Ideologically speaking, the balance sheet of the war of 1939-1945 favoured communism. With the collapse of Nazism and fascism, and the division of Germany, the prestige of the Soviet Union in world politics was significantly enhanced. The Soviet Union emerged as the most powerful state in Europe, a situation which caused grave panic in Western Europe and North America. If prior to the outbreak of the war in 1939 Soviet leaders feared a capitalist encirclement that was constantly posited as a threat to Soviet survival, the reverse was the case after 1945. At Rapallo the Soviet Union succeeded in breaking the chains of isolationism but did not constitute a serious military threat to the West. However, the spread of communism beyond Soviet frontiers in post 1945 posed a challenge to Western imperial interests.

Winston Churchill, (then) British Prime Minister, in a speech at Fulton, Missouri, USA, on March 5, 1946, attacked what he perceived as “Eastern imperialism” and coined the “iron curtain” as a term describing the establishment of socialist states in Eastern Europe and the Soviet Union. He called on the West to halt the spread of communism.7 The policy of “containment” which was later adopted by the US government was an expression of the strategic measures proposed in Churchill’s speech as the West sought ways “to hold the USSR and its Communists satellites within their existing boundaries,…”8 Confident that it had dismantled the capitalist encirclement psychology, the Soviet Union could now talk of a real socialist camp opposed to a capitalist camp within the confines of the “two camps” doctrine. As a follow up to the policy of containment, the West established NATO in 1949 as a politico-military alliance system to halt the spread of Communism, and to abort the anti-colonial liberation movements in the colonies. NATO’s military bases were dotted all over West European member states at strategic striking distance from key Soviet cities. Greece, Turkey, and Berlin became the initial testing grounds of cold war muscle flexing.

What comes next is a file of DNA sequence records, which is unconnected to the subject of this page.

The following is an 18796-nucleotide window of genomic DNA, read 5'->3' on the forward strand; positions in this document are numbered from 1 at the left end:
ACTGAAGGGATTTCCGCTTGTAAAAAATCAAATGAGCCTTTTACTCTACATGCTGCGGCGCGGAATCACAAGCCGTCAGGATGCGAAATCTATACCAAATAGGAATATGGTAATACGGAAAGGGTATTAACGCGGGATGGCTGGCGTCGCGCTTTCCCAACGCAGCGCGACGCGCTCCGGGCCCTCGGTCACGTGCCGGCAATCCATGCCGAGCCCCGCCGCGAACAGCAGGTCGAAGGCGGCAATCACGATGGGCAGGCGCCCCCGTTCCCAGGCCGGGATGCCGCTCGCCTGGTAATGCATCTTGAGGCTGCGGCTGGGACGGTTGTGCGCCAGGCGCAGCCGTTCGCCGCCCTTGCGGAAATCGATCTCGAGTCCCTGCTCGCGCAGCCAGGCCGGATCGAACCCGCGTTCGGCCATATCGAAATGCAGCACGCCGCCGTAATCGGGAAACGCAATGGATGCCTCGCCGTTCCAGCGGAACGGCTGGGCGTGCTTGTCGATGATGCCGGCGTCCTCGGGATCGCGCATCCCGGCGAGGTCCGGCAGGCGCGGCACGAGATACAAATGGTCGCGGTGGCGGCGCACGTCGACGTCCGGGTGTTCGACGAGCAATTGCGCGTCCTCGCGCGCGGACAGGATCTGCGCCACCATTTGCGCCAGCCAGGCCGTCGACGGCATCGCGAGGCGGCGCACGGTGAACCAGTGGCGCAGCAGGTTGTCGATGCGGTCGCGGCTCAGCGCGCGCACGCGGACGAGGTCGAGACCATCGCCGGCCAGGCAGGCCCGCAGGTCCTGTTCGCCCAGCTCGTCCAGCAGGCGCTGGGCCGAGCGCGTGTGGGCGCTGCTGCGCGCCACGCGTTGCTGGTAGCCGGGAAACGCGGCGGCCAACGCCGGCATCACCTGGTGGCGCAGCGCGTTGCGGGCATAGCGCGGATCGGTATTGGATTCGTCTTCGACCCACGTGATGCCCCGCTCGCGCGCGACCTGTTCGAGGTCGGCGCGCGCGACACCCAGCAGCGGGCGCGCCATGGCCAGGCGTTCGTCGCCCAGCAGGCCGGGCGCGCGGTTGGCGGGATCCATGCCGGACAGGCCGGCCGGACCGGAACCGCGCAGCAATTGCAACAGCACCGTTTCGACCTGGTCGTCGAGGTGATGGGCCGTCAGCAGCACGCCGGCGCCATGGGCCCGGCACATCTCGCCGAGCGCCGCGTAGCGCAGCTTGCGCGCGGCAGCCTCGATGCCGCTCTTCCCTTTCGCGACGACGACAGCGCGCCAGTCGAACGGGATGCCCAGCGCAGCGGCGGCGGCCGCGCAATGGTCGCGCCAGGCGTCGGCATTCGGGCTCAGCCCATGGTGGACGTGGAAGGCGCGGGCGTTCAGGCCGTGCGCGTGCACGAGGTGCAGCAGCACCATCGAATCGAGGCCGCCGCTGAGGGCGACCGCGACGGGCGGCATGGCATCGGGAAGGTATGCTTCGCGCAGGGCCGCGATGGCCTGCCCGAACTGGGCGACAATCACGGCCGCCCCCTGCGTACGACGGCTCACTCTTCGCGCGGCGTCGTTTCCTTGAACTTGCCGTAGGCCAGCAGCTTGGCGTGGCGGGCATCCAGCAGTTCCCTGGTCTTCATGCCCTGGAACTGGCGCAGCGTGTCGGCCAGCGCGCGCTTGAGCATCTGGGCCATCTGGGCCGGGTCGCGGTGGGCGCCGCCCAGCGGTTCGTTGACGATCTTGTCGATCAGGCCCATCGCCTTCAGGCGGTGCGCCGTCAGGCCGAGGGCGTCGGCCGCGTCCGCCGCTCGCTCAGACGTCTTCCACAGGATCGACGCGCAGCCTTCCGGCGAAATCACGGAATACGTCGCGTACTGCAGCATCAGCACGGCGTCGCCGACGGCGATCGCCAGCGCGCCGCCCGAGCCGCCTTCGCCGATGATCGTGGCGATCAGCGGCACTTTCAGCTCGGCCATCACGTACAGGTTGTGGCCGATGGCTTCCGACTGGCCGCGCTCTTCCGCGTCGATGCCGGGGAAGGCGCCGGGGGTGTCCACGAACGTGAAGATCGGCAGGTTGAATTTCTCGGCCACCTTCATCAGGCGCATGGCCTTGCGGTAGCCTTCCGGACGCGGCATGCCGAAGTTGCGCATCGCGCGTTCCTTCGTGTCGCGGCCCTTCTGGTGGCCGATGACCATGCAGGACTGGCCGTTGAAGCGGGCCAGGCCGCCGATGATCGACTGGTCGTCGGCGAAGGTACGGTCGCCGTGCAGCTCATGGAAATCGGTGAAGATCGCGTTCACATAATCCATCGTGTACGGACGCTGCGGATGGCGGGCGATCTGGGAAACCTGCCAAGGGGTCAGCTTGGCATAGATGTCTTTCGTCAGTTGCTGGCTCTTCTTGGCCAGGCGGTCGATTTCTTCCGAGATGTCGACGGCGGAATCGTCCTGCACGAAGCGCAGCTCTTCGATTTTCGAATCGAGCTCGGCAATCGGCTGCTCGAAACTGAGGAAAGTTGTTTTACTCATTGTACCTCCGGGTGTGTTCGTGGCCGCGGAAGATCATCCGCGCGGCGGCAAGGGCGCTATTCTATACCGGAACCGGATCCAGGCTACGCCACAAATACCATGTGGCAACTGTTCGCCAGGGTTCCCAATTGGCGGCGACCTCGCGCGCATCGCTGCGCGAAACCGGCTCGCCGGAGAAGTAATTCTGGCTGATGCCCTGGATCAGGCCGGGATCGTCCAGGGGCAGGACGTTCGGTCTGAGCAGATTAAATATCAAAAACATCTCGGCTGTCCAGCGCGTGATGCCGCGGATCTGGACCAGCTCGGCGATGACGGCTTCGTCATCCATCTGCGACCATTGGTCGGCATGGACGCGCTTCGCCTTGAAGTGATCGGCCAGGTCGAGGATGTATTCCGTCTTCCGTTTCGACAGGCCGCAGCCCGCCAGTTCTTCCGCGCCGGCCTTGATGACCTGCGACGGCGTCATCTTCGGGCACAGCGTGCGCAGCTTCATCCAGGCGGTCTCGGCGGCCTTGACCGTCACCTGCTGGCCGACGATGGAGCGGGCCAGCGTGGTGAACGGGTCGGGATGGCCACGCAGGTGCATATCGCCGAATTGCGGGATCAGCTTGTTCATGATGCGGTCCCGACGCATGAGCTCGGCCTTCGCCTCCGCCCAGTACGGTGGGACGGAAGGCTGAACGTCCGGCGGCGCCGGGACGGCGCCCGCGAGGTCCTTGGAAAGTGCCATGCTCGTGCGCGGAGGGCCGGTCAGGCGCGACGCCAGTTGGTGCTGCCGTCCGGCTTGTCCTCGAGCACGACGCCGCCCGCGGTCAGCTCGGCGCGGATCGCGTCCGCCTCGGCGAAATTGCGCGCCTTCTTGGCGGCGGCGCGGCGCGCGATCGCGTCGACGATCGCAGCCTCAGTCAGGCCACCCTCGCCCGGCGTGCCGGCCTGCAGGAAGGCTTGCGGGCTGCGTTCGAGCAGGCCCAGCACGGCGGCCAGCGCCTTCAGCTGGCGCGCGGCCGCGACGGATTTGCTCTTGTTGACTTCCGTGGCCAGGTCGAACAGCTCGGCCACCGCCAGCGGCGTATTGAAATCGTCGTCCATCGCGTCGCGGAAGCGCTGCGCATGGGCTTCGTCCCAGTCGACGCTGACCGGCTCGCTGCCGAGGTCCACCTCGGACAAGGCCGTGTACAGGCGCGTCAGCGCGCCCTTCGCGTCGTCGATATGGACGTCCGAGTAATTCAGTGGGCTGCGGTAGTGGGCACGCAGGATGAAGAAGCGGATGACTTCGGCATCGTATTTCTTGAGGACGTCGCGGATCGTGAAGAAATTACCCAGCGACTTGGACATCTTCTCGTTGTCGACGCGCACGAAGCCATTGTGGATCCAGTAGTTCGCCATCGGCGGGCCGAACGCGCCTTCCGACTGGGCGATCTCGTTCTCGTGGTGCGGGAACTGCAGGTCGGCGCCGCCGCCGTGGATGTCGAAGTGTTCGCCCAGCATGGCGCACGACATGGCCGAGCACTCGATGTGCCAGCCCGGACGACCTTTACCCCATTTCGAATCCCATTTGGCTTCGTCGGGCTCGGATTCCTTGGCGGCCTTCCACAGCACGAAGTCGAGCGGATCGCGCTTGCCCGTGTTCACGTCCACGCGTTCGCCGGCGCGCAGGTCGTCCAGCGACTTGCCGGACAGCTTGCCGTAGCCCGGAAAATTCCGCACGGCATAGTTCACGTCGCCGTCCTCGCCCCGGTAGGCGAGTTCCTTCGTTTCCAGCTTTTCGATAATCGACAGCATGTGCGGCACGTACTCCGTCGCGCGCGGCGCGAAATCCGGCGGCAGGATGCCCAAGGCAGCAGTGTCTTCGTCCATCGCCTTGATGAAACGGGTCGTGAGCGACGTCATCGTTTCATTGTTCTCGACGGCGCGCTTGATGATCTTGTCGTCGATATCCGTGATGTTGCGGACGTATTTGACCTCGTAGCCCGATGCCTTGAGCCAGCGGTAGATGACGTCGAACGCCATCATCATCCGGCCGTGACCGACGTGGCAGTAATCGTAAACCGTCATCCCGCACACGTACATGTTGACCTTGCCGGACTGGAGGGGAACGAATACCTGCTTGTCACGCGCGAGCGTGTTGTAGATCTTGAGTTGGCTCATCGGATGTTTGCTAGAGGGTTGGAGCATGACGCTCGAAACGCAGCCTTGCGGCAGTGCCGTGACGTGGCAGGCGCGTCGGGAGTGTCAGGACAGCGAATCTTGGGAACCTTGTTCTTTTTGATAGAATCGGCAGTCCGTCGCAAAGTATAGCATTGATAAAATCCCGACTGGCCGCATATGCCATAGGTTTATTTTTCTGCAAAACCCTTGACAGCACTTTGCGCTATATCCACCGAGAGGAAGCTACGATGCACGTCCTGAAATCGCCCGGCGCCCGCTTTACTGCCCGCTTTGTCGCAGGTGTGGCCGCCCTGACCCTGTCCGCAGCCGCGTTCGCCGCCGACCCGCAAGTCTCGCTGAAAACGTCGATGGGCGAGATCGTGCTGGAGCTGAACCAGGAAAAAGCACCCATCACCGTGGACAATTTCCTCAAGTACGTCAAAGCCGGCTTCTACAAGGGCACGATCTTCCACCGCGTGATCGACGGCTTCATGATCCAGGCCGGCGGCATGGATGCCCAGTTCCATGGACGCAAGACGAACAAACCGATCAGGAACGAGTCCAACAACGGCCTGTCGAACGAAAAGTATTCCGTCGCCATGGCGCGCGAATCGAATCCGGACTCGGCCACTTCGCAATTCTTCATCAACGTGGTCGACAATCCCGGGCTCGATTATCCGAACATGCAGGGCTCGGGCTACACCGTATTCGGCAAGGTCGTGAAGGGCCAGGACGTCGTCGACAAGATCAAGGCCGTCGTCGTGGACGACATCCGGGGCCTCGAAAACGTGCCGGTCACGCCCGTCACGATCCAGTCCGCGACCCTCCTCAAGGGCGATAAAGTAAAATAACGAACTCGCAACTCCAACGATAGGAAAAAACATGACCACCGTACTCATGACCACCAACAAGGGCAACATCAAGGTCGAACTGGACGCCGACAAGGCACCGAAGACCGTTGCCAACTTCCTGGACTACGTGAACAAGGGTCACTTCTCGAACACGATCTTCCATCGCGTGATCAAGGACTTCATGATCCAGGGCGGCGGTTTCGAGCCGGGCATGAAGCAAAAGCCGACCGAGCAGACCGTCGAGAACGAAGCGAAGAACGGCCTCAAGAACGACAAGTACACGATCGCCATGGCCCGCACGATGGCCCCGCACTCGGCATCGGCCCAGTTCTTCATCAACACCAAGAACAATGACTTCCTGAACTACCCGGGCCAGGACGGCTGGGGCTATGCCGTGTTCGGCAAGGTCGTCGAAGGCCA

To curb the Soviet “threat” and to combat communism in the international system, the U.S. Secretary of State, Dean Acheson, postulated the concept of force9 by proposing “total diplomacy” as Washington’s foreign policy which he defined as a “defence against Communism.”10 In pursuance of this objective Acheson argued that the United States must achieve world “peace through strength” by weakening the Communist bloc and the anti-colonial movements in Africa, Asia, Latin America and the Caribbean.

Furthermore, the U.S. “liberation” concept based on anti-communism was even regarded as a progression of the Monroe Doctrine, while J. Burnham, in his Containment or Liberation?, advanced the idea of “liberating” the citizens of socialist countries from Marxism, by encouraging internal strife within the Communist states, and also to curb the spread of Marxism by outlawing “Communist activities” in non-Communist states,11 particularly in the colonies.

During his presidency, Ronald Reagan amplified the concept of containment in U.S. relations with the Soviet Union. In its National Security Decision Directive 75 of January 17, 1983, the U.S. clearly defined its strategic intent in dealing with the Soviet Union. This included, inter alia, the following:-12

1. “In Europe, the Soviets must be faced with a reinvigorated NATO.”